Both narrators for this are really good and make the story more engaging. Normally, I only listen to audiobooks when I'm going to and from work, or am out doing errands, or if I'm doing chores. Now, I kept finding excuses to listen more. I know there was a lot of excitement on social media because THE  Joshua Jackson (of Dawson's Creek and Fringe fame) was doing the male part. Is this actually his first time doing audiobooks? If so, he did a good job. I enjoyed the audiobook enough that I used one of my precious Audible credits on it once I finished listening. So even if this was an ARC originally, Ms. Holiday got another sale.

Niggles about Aurora's weird name quirk aside, this was really good and I liked how Mike's character actually got the space and time to work through his many issues because of his wife's death. Neither Aurora nor Mike are magically healed by the love of another, and keep going to therapy because even once they work through the final act complications, both of them need mental health support. In so many books, one or both of the main characters should have intense and comprehensive therapy to deal with their MANY issues - that is not the case here.

I think the next book in the series is about Gretchen, Aurora's best friend. I can't wait. Hopefully, she'll not refer to her romantic partner with first and surname constantly. 

Judging a book by its cover: By now, I can pretty much recognise a Leni Kaufmann-illustrated cover at a glance. I always love her covers, and this one is particularly cute. Not entirely sure why the guy (clearly Mike) looks like the twin of Andy Dwyer from Parks and Recreation, but the pink and the mint-green and Aurora's lovely ballet slippers - the playful way she sits and glances over at Mike. It works for me on every level. 

Crossposted on Cannonball Read.

Monday 12 February 2024

CBR16 Book 10: "En enda natt" (All In) by Simona Ahrnstedt

Page count: 495 pages
Rating: 4 stars

Nowhere Book Bingo: First in a finished series
CBR16 Sweet Books: New (new author AND first time reading romance in Swedish)

Financial bad boy and seemingly ruthless venture capitalist David Hammar is a self-made man and has acquired his wealth and power for one purpose, which he is close to achieving. He is determined to take over Investum, one of the biggest companies in Sweden, owned and controlled by the powerful De la Grip family. Since the takeover might go smoother if his company has at least one member of the family on their side, he arranges to meet the daughter of the family, Natalia De la Grip, for a business lunch. 

Natalia is extremely good at her job and keeps getting great references from current and previous employers. Working as a financial analyst, she desperately wants to prove herself capable and skilled enough to earn a place on the board of Investum. After her fiancée left her, she more or less lives at her work. She has no idea why David Hammar, considered a dangerous young upstart by her father, would want to meet with her, but is curious enough to go to the appointment (especially after her best friend Åsa goes on about how handsome and sexy David is). It doesn't take David long to conclude that Natalia is far too eager to please her father to ever betray the family name and join his revenge plot. The two have undeniable chemistry, however, and although he knows it's a terrible idea, he goes out of his way to do her a personal favour, even though he should forget about her and continue with his takeover plans.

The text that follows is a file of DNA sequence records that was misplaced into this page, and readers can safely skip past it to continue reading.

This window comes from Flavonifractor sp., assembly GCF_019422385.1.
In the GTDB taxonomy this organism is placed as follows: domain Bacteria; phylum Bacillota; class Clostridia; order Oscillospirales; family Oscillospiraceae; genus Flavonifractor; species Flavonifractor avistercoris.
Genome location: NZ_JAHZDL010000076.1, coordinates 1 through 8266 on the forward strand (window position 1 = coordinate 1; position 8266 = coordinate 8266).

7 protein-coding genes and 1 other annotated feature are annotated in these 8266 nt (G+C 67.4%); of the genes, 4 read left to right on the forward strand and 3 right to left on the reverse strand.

Natalia knows her father and brother consider David Hammar some sort of personal nemesis, but when he claims to have double-booked so he won't be able to attend a concert (this is a total lie), offering her the tickets instead (an intimate concert with her favourite artist), they start texting, and soon he's invited her to dinner, which ends with them spending a passionate night together. It's only supposed to be one single night (the Swedish title of the book, in fact), but despite both knowing it's a terrible idea, they keep meeting and gradually falling for one another. David's best friend and business partner, Michel, is deeply uncomfortable about the rapidly escalating situation and keeps asking his friend to let Natalia down gently, before she discovers he's been lying to her the whole time, and his major personal and professional motivation is to ruin her family.

So this book has been on my actual physical bookshelf since 2016. I tracked down a copy and bought it in paperback after reading this very favourable review over on Smart Bitches, Trashy Books, and since then it's lingered unread. More fool me, this book was a cracking read, with so many soap opera elements. It not only kept me up far too late at night reading after I started reading it, but I spent most of a Sunday doing almost nothing but reading to finish it. 

I'm trying to severely limit my reading challenges this year, after a few years of having most of my reading choices dictated by them. Nevertheless, I need to set myself SOME guidelines, especially to keep chipping away at my TBR list, and one of the goals I've set for myself is to read at least one of the Swedish or Norwegian books on my shelf per month. I barely ever read anything but English, which I'm starting to feel rather guilty about, especially considering how many Norwegian and Swedish language books have accumulated on my shelves. I've made some attempts at reading Norwegian contemporary fiction, much of it very critically lauded, and with very few exceptions, I'm bored senseless. One would think the answer would instead be to read the genres I enjoy in my first and second languages, especially since I literally already bought and paid for the books. Romance, fantasy, historical fiction - it's all there, being ignored because of all the shiny English-language books I let distract me.